Physics

# The Force of Friction

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Friction is encountered every moment of every day.  Friction can be defined as “the force that opposes motion”.  It affects the lives of everyone in incredible ways. Examples of friction’s life-changing qualities can be found everywhere. Imagine if the ability to stop motion was taken away. Without friction the idea of driving, flying, train travel, and much more would be non-existent.

Driving, to many, is easily the most useful form of travel. There are many people who have never flown on a plane, but it is a challenge to find one who has never ridden in an automobile. The tires and brakes of an automobile are what cause it to be able to stop. Without the force of friction, cars, trucks, or any other automobile would never stop moving. Travel would not only be dangerous, but also fatal.  The friction of the tires, caused by the treads, also allows the driver to have control. The mere act staying grounded to the road would be impossible without friction.

Some might wonder how friction affects flying; the answer is the same as it does driving. When the plane lands it uses brakes and tires to stop. In other words, a plane reacts the same way as an automobile. Train travel is very similar. Trains travel along tracks with a low-friction surface. When they need to stop, brakes are used to cause friction and bring the train to a complete stand still.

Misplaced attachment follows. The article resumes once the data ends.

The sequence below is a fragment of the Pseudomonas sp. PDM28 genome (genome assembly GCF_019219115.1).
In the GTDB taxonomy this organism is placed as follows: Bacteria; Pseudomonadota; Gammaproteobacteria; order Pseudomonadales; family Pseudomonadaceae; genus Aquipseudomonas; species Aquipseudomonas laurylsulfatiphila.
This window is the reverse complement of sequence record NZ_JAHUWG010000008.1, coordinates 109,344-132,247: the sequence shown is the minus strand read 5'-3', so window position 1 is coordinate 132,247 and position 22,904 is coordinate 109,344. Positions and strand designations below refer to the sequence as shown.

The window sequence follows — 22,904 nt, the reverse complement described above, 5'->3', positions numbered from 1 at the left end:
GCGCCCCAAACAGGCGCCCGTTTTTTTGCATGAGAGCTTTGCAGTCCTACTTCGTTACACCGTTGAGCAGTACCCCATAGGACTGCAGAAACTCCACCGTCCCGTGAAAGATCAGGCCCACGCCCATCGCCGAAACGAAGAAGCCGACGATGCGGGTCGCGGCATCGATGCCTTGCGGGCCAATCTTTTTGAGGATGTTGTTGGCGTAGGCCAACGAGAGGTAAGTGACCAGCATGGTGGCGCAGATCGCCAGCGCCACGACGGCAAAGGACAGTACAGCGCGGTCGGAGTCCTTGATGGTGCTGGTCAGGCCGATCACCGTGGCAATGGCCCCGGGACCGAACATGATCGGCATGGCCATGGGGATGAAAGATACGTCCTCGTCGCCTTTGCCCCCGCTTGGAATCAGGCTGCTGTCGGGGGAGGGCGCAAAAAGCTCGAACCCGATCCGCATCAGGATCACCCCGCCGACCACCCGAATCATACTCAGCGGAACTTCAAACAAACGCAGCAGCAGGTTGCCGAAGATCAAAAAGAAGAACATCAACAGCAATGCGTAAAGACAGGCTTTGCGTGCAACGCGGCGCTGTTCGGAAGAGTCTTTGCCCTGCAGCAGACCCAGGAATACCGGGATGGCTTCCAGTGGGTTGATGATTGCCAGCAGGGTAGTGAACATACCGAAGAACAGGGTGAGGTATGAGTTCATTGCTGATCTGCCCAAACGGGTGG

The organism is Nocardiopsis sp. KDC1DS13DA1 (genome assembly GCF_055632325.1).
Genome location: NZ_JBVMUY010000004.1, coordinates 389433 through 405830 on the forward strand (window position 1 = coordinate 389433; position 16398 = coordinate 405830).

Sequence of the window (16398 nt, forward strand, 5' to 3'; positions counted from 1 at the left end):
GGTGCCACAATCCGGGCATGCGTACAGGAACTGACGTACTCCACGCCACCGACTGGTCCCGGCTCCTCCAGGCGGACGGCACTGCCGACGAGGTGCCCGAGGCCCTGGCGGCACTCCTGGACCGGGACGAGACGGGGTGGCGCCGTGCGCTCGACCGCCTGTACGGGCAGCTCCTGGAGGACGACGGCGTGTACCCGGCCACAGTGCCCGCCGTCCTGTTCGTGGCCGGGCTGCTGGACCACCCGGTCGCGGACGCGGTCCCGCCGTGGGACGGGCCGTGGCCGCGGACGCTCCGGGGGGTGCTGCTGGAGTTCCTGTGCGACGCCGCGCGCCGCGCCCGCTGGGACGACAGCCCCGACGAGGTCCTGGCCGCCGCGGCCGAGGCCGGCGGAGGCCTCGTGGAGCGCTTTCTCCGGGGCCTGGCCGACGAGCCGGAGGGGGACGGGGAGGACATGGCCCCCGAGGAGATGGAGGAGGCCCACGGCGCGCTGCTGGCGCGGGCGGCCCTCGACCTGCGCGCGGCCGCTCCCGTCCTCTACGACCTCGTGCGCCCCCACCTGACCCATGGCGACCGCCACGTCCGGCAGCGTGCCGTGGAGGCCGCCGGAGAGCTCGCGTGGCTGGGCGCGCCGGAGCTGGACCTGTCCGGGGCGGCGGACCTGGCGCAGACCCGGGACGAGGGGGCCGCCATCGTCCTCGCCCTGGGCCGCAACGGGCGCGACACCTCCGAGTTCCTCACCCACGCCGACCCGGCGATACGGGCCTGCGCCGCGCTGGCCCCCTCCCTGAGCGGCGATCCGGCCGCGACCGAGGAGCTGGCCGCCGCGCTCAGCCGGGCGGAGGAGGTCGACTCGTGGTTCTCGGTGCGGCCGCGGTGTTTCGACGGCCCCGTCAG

It is easy to see the affects of the force of friction in the previous situations, but there are other examples; one of which is the Grand Canyon. The Grand Canyon shows the aftermath of friction on a much greater scale. It took water from the Colorado River approximately six million years to form the Grand Canyon. The water constantly grinded against the rock, and as it did so, the rock was slowly eroded away.  Friction was the cause of the erosion.

Yet another example of friction is ice, moreso glacial ice, grinding against the hull of a ship. This happens in frigid water often, but the best known case of such a situation is the sinking of the Titanic. The story of the Titanic is known by many. A horrible tragedy, it is also an amazing example of the tremendous power of friction.

Friction is everywhere; it cannot be escaped, and that in most cases is very beneficial. Without the wonderful force of friction, the world would be completely different. It is not always thought of by people, but always in action.

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